Frye said each organization had limited rental assistance dollars with different eligibility. The call line helps Brighton Center understand what financial assistance they can offer.  

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“Affordable housing stock in our community is not where it needs to be for what might be affordable for families,” Frye said. “And so, I think it’s going to take some collective responses by all of us, as we are working one on one with each of you to think about what’s going to make the most sense for each of your families.”

Housing and Financial Wellness Director for Brighton Center Diana Greene recommend that residents on Section 8 should reach out to the Section 8 offices to let them know they struggle to find available housing.

She also recommends residents on section 8 reach out to Brighton Center to meet with one of their housing counselors to walk through the process with them.

“I don’t want to go deep into credit right now because that’s probably the furthest thing from your minds. What I will say is that something as simple as disputing things on your credit report can increase your credit score,” Greene said at the meeting. “That’s going to be one of the things that a lot of these property management companies are looking at is your credit score or credit worthiness.”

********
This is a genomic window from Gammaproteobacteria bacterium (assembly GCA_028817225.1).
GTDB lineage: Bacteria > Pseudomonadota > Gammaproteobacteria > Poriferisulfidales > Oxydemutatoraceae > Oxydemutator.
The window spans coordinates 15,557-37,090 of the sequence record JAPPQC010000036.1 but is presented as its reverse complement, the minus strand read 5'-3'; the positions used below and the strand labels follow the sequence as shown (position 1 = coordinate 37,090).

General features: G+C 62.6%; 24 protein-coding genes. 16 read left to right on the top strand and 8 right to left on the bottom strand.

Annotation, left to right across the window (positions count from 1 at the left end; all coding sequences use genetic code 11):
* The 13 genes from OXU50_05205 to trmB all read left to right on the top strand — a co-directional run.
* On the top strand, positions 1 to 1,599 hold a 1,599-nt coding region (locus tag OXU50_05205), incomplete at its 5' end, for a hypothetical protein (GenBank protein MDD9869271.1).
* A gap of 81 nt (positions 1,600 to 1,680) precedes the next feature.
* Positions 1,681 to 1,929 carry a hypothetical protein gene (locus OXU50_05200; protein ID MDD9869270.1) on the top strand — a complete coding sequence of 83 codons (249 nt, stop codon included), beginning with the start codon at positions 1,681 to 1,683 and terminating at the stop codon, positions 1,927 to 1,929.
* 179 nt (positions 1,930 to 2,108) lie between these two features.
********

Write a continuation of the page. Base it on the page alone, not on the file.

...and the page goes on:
Legal Aid of the Bluegrass

Legal Aid of the Bluegrass Director of Advocacy Karen Ginn said any resident wondering if a legal issue has ensued would operate on a case-by-case basis.

“We will need a copy of your lease and the notices, and we’re happy to look at those,” Ginn said.

Residents can call their intake phone line at (859) 431-8200 Monday through Friday, 10 a.m. to 6 p.m. Ginn asks that people be patient as they get an influx of calls.